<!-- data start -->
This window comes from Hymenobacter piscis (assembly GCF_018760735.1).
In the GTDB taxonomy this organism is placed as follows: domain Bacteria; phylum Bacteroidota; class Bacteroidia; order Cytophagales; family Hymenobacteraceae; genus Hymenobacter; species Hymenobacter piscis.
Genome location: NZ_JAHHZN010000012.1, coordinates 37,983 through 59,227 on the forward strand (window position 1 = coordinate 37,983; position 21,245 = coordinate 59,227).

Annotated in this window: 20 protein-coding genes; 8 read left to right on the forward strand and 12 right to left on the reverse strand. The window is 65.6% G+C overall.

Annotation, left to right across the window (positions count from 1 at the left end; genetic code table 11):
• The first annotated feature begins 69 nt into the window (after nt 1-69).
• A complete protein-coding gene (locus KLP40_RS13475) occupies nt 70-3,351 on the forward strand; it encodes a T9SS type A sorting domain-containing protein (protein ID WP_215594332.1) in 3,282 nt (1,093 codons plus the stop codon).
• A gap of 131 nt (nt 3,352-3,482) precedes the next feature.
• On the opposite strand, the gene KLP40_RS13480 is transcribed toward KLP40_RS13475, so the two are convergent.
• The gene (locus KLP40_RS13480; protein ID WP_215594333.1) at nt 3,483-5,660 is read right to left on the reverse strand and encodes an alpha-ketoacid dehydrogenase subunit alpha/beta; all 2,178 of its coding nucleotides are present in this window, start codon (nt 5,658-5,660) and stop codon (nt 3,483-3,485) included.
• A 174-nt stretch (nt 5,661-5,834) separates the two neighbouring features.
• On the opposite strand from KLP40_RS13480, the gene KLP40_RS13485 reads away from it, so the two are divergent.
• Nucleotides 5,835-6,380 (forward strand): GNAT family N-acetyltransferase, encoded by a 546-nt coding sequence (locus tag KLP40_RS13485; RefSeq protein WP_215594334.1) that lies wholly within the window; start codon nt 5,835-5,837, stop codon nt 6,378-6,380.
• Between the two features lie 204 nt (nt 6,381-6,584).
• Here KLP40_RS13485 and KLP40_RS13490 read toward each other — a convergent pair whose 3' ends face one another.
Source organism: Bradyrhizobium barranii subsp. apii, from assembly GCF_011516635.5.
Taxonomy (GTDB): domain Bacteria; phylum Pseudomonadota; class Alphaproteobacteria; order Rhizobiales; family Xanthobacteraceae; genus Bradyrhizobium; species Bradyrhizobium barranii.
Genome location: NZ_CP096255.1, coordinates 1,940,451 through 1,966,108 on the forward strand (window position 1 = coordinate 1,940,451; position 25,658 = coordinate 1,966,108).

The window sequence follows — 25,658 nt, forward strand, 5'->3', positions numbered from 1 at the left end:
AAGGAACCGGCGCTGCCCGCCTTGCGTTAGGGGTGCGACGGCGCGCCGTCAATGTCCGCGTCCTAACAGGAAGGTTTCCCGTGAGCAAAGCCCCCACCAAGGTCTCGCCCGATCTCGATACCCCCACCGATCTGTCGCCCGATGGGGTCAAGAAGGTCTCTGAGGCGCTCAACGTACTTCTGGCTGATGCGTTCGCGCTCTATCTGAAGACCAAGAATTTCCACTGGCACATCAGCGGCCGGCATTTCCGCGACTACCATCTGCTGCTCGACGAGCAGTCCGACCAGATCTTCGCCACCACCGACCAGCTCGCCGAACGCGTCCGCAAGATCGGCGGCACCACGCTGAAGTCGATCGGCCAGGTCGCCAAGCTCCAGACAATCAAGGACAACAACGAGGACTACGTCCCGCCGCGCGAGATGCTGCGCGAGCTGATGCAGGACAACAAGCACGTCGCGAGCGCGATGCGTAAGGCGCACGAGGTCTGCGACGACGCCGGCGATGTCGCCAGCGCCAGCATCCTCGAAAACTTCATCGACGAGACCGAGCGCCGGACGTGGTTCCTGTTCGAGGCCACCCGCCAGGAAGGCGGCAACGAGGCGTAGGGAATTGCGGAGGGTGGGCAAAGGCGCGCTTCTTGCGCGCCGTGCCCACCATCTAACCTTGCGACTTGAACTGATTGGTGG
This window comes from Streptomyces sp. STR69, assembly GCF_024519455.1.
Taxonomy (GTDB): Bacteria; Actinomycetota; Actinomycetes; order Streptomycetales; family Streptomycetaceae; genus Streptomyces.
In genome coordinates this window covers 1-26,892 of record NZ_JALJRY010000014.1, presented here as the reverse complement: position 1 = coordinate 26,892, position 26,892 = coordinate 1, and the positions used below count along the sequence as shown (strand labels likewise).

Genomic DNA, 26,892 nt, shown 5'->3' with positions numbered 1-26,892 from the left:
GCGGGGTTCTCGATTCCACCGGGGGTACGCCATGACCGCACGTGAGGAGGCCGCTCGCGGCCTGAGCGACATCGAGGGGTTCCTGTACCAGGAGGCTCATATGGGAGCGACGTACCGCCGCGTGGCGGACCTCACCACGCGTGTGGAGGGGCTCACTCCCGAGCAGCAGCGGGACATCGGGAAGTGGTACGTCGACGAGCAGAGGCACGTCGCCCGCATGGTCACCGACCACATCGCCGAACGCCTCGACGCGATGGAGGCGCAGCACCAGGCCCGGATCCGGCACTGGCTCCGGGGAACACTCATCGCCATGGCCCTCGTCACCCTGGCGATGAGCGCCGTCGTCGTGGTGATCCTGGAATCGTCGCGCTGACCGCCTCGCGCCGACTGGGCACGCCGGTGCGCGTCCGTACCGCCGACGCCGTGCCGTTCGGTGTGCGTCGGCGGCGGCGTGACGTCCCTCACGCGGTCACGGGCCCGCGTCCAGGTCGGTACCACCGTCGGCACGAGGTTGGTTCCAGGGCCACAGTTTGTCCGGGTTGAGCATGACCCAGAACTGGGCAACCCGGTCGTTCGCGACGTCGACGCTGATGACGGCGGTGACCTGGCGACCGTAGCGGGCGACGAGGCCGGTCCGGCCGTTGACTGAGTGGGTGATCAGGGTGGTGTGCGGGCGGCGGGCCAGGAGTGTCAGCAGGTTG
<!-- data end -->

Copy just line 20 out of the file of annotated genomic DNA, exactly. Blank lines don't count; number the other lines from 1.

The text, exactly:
AAGGAACCGGCGCTGCCCGCCTTGCGTTAGGGGTGCGACGGCGCGCCGTCAATGTCCGCGTCCTAACAGGAAGGTTTCCCGTGAGCAAAGCCCCCACCAAGGTCTCGCCCGATCTCGATACCCCCACCGATCTGTCGCCCGATGGGGTCAAGAAGGTCTCTGAGGCGCTCAACGTACTTCTGGCTGATGCGTTCGCGCTCTATCTGAAGACCAAGAATTTCCACTGGCACATCAGCGGCCGGCATTTCCGCGACTACCATCTGCTGCTCGACGAGCAGTCCGACCAGATCTTCGCCACCACCGACCAGCTCGCCGAACGCGTCCGCAAGATCGGCGGCACCACGCTGAAGTCGATCGGCCAGGTCGCCAAGCTCCAGACAATCAAGGACAACAACGAGGACTACGTCCCGCCGCGCGAGATGCTGCGCGAGCTGATGCAGGACAACAAGCACGTCGCGAGCGCGATGCGTAAGGCGCACGAGGTCTGCGACGACGCCGGCGATGTCGCCAGCGCCAGCATCCTCGAAAACTTCATCGACGAGACCGAGCGCCGGACGTGGTTCCTGTTCGAGGCCACCCGCCAGGAAGGCGGCAACGAGGCGTAGGGAATTGCGGAGGGTGGGCAAAGGCGCGCTTCTTGCGCGCCGTGCCCACCATCTAACCTTGCGACTTGAACTGATTGGTGG